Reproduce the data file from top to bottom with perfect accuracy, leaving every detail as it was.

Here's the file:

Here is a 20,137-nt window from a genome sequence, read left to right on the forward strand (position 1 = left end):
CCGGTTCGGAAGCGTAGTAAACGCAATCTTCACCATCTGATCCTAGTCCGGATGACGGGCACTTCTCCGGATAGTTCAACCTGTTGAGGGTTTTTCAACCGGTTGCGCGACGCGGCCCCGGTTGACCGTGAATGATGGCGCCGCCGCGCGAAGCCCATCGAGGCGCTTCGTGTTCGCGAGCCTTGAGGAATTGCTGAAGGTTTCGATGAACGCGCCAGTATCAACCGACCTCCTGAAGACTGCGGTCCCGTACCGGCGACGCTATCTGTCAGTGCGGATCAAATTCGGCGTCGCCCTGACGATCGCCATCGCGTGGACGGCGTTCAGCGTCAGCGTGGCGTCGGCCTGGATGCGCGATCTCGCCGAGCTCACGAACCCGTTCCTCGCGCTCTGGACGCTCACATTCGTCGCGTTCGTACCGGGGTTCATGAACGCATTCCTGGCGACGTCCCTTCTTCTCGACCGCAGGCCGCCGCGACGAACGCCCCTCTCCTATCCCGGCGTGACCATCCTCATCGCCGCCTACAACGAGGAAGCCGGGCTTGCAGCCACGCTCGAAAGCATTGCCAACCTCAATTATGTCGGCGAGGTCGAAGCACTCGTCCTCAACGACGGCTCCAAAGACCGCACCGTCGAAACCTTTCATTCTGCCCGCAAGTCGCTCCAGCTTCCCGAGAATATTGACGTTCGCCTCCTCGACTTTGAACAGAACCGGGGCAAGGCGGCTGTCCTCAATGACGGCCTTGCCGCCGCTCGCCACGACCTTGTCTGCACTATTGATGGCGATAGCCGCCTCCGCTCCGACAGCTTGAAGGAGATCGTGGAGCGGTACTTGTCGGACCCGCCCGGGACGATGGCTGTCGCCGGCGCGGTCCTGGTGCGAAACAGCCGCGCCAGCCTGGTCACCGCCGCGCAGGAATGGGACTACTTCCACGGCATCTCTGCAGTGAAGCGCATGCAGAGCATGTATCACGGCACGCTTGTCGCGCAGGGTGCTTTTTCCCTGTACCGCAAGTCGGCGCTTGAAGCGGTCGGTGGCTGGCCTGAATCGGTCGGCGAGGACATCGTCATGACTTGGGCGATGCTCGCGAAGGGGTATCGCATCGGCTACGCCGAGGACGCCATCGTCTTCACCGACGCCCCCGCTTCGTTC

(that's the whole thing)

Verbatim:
Here is a 20,137-nt window from a genome sequence, read left to right on the forward strand (position 1 = left end):
CCGGTTCGGAAGCGTAGTAAACGCAATCTTCACCATCTGATCCTAGTCCGGATGACGGGCACTTCTCCGGATAGTTCAACCTGTTGAGGGTTTTTCAACCGGTTGCGCGACGCGGCCCCGGTTGACCGTGAATGATGGCGCCGCCGCGCGAAGCCCATCGAGGCGCTTCGTGTTCGCGAGCCTTGAGGAATTGCTGAAGGTTTCGATGAACGCGCCAGTATCAACCGACCTCCTGAAGACTGCGGTCCCGTACCGGCGACGCTATCTGTCAGTGCGGATCAAATTCGGCGTCGCCCTGACGATCGCCATCGCGTGGACGGCGTTCAGCGTCAGCGTGGCGTCGGCCTGGATGCGCGATCTCGCCGAGCTCACGAACCCGTTCCTCGCGCTCTGGACGCTCACATTCGTCGCGTTCGTACCGGGGTTCATGAACGCATTCCTGGCGACGTCCCTTCTTCTCGACCGCAGGCCGCCGCGACGAACGCCCCTCTCCTATCCCGGCGTGACCATCCTCATCGCCGCCTACAACGAGGAAGCCGGGCTTGCAGCCACGCTCGAAAGCATTGCCAACCTCAATTATGTCGGCGAGGTCGAAGCACTCGTCCTCAACGACGGCTCCAAAGACCGCACCGTCGAAACCTTTCATTCTGCCCGCAAGTCGCTCCAGCTTCCCGAGAATATTGACGTTCGCCTCCTCGACTTTGAACAGAACCGGGGCAAGGCGGCTGTCCTCAATGACGGCCTTGCCGCCGCTCGCCACGACCTTGTCTGCACTATTGATGGCGATAGCCGCCTCCGCTCCGACAGCTTGAAGGAGATCGTGGAGCGGTACTTGTCGGACCCGCCCGGGACGATGGCTGTCGCCGGCGCGGTCCTGGTGCGAAACAGCCGCGCCAGCCTGGTCACCGCCGCGCAGGAATGGGACTACTTCCACGGCATCTCTGCAGTGAAGCGCATGCAGAGCATGTATCACGGCACGCTTGTCGCGCAGGGTGCTTTTTCCCTGTACCGCAAGTCGGCGCTTGAAGCGGTCGGTGGCTGGCCTGAATCGGTCGGCGAGGACATCGTCATGACTTGGGCGATGCTCGCGAAGGGGTATCGCATCGGCTACGCCGAGGACGCCATCGTCTTCACCGACGCCCCCGCTTCGTTC